The King’s Sons – 9:30 Dragon, Travel

Frowning down at the map he’d brought with him from the Palace, Bernard asked, “You’re certain any further south would be a death trap, Alistair?”

“Not certain but…” The younger man paused as he raked his fingers through hair that had been short but was steadily growing longer. Normally Bernard would have recommended he keep it but Alistair was different than the usual man. Longer hair only made him look more like his brother, which was something they were trying to avoid enough with his obviously Theirin features. “I overheard a few of the Wardens at Ostagar talking. They mentioned sections of land in the Korcari Wilds having been tainted beyond saving by the darkspawn, which just doesn’t sound like something we want or need to encounter.”

“It is best to be cautious, yes?” asked Leliana, who was sitting on the opposite side of the fire than they were, carefully putting fletching on several new arrows. She then tilted her head sideways at Alistair and hummed, which made the young man twitch.

“What?”

Snorting, Bernard said, “I’m assuming she’s come to the same conclusion I have. You need a haircut, lad.” As Alistair blinked and lifted a hand towards his hair, he kindly added, “It makes you look like your brother.”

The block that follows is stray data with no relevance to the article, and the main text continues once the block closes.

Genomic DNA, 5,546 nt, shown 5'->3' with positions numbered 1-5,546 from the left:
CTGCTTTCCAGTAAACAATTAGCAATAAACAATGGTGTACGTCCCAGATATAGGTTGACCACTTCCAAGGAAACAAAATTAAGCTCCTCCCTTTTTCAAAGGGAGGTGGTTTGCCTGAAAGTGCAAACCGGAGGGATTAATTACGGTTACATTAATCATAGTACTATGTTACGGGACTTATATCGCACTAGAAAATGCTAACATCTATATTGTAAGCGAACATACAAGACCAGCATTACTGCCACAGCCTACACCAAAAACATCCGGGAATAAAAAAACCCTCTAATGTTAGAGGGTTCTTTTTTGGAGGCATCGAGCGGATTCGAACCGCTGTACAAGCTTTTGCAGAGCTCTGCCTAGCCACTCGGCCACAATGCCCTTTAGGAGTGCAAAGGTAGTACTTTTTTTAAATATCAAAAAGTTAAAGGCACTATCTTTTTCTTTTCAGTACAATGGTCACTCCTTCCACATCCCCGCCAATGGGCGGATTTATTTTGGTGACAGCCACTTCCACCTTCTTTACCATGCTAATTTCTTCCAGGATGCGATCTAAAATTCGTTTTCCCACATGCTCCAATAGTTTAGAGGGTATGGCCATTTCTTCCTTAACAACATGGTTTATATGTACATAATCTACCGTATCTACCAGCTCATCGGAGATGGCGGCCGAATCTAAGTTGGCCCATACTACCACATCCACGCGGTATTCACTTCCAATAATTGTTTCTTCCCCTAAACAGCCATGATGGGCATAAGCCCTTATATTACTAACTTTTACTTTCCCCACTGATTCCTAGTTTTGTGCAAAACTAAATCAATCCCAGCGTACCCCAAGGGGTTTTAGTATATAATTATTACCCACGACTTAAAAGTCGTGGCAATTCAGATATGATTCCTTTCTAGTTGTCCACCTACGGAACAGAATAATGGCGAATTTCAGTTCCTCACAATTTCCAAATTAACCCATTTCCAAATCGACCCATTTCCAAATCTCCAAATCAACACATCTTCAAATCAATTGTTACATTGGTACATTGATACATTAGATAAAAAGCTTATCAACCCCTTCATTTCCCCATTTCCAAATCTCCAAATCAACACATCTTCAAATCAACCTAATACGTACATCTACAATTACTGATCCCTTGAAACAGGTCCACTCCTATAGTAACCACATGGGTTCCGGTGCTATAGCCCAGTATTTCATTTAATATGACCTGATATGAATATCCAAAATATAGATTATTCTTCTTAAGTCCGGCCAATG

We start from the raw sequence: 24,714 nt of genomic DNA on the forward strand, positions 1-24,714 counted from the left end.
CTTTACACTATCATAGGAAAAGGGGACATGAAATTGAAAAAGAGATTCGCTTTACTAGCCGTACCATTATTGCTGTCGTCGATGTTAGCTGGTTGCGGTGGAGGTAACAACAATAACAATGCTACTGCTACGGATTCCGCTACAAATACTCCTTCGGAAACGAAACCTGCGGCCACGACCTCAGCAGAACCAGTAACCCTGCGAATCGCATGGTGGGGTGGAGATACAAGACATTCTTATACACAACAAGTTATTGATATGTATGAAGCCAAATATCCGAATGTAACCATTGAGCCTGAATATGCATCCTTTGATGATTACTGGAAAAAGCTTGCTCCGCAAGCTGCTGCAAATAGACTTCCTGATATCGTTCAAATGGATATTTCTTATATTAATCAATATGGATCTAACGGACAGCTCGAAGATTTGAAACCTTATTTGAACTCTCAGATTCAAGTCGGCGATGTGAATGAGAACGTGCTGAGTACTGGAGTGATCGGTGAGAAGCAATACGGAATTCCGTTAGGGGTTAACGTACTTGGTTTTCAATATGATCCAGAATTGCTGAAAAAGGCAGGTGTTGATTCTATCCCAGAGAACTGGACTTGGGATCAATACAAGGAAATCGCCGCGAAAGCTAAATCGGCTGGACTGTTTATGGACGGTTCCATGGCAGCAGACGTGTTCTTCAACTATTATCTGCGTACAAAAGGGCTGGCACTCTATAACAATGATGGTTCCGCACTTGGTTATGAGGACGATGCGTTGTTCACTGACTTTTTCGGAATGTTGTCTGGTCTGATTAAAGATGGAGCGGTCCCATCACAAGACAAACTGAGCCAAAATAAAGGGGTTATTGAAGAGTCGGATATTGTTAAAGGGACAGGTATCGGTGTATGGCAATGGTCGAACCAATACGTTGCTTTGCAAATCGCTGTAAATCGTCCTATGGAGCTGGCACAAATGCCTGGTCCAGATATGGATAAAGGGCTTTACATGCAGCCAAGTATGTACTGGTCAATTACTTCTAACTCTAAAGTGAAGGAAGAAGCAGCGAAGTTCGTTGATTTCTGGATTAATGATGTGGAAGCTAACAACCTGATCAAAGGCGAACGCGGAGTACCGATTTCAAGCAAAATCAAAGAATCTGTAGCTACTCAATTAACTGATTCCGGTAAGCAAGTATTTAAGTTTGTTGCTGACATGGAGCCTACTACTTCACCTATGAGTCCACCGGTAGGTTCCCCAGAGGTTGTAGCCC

He expected a response from the boy but certainly not the one he got. Alistair’s eyes went wide with an expression that was a mix of horror and fear and he looked hurriedly between the two of them. “Shears?” he asked, his voice a bare whisper.

For a moment there was silence then Leliana put her arrows aside with a soft clack of the wooden shafts and reached into the bag at her side to pull out a small pair of shears. Instead of the somewhat aloof expression she usually wore – at least, that was the one Bernard always observed – she looked all too gentle. Extending a hand, she softly said, “Come. You’ll only make a mess doing it yourself.”

Alistair stiffened then nodded, not glancing at him once as he got up from their side of the fire and walked to hers. The young man stood for a moment, shifting awkwardly from foot to foot, then he sat down in front of the bard’s perch on a log. As Leliana scooted forward and began running her fingers through his hair in an attempt to straighten it, she said primly, “As you were, Captain. We still need a way to our next destination.”

Next destination. As if he really knew where he was going .

Shaking his head slightly at the words, Bernard tilted his head back down towards the map. He’d never really formed a concrete plan before they’d fled the Palace; there hadn’t been time . With the capture by the Dalish, his own recovery from very nearly becoming a werewolf, and the bandits that had been plaguing their trail all through the Southron Hills, he hadn’t had any further opportunities to sit down and get a real look either.

Now they couldn’t go further south because of supposed…tainting, was it?